The last thing you would expect to find in the middle of Galway city is a skilled craftsman practising the ancient trade of the blacksmith.
Stephan Gleissner comes from generations of blacksmiths that ended with his grandoncle in the years following the war. Traditional methods made way for machine tooling and the working horse became obsolete.
Stephan is now reviving those lost skills and making some very practical and useful tools for gardeners. His interest in the trade goes back to his childhood when as a child of eight or nine he was experimenting at the furnace in his parents' basement in his native Bavaria. A man of many talents, he found it difficult to source suitable tools when stone sculpting and began to make his own.
"There is no point in making the larger tools that are widely available" he says, "so I concentrate on specialised hand tools. I particularly like to make blades. There is a lot of skill and judgement required in the forging process. I forge blades at lower temperature than it is usually done - one can hardly see the dull red glow. This technique, called 'Austenite Forging' takes more and harder hammer work to bring the steel bar into the desired shape; also care has to be taken not to crack the steel - but it results in a finer crystal structure which means a tougher and sharper edge. In addition a so-called 'progressive temper' leaves the edge harder than the backpart of the blade so that it will combine flexibility with a hard and sharp edge".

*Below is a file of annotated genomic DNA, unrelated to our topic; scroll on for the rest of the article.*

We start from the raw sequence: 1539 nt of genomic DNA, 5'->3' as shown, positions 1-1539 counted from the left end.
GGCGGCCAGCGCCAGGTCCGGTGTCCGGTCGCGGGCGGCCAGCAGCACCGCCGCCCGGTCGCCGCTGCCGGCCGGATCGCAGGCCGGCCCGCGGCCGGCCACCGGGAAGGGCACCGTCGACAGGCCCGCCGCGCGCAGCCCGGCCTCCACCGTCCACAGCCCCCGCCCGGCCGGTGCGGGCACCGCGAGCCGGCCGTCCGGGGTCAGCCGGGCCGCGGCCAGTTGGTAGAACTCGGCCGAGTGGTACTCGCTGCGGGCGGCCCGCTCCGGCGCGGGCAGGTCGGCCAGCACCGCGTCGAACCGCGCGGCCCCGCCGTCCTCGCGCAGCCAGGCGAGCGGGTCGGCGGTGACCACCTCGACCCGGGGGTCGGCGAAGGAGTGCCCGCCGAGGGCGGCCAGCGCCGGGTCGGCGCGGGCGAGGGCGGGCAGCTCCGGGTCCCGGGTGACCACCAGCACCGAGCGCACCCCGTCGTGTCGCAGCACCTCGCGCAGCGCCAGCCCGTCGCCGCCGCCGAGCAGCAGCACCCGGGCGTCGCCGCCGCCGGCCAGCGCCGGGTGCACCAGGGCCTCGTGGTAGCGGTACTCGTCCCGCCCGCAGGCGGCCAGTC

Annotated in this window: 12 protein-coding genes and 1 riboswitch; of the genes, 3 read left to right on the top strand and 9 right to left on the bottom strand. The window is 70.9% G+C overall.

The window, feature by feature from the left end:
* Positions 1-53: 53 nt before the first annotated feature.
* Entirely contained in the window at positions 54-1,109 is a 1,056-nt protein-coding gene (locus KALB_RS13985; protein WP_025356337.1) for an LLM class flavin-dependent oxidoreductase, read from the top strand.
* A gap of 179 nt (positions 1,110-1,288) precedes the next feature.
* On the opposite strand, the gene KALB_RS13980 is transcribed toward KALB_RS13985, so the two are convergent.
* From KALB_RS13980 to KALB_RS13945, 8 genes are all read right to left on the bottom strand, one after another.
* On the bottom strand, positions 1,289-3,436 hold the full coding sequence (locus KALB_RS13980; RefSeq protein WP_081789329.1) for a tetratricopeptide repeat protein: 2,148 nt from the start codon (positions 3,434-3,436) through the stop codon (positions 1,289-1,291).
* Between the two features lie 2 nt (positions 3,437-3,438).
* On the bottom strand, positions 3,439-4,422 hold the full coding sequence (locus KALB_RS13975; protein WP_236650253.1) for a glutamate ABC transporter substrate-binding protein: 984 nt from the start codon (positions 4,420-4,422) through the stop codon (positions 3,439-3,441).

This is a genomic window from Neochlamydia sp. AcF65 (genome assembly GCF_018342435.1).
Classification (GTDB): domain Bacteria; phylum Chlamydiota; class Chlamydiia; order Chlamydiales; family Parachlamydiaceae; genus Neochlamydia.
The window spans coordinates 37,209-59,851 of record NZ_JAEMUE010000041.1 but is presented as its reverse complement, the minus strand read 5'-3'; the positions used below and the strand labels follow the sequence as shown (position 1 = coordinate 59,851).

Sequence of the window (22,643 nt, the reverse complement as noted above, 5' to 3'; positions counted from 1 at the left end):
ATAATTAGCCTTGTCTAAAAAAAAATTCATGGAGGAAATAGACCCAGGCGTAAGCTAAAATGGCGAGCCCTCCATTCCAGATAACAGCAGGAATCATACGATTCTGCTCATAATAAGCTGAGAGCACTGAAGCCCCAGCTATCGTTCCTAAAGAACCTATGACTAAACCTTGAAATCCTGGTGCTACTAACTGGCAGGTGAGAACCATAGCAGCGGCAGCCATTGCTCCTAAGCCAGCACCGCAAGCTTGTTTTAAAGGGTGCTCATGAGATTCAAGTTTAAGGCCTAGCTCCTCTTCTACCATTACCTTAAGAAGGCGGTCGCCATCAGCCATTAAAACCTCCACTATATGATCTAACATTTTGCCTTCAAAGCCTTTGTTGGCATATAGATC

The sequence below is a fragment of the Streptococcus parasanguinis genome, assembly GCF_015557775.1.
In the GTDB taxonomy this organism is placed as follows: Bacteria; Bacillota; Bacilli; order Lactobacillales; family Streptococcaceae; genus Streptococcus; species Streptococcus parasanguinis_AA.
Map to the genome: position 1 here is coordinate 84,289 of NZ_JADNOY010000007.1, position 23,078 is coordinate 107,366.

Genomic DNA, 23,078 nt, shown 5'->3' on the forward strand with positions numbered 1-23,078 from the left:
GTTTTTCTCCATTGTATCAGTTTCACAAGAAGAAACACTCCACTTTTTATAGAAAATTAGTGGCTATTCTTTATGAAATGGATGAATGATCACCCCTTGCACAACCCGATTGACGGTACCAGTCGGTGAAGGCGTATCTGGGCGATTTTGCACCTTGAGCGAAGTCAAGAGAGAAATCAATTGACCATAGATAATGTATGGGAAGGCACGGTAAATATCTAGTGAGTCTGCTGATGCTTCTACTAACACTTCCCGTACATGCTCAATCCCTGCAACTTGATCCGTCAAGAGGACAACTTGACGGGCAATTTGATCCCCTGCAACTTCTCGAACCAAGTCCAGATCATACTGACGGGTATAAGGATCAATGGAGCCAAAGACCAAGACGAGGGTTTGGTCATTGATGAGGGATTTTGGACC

In the beginning Stephan turned the wooden handles for his tools but now he hand carves them.
"The handle should be an extension of the tool and fit well in the hand" he says. "It must be comfortable to hold". One of the tools that gardeners would find particularly useful when planting from modules is his hand planter. He has also made a willow cutter for basket weavers, a tool that would be very difficult to source elsewhere.
In addition to tools Stephan makes ornamental brackets and hooks that last a lifetime as well as looking decorative. Working with iron and steel is a hobby that Stephan loves and he is willing to undertake any commission that he feels able to carry out.
Text from an article by Cait Curran in 'organic matters' nov/dec 2002, p.13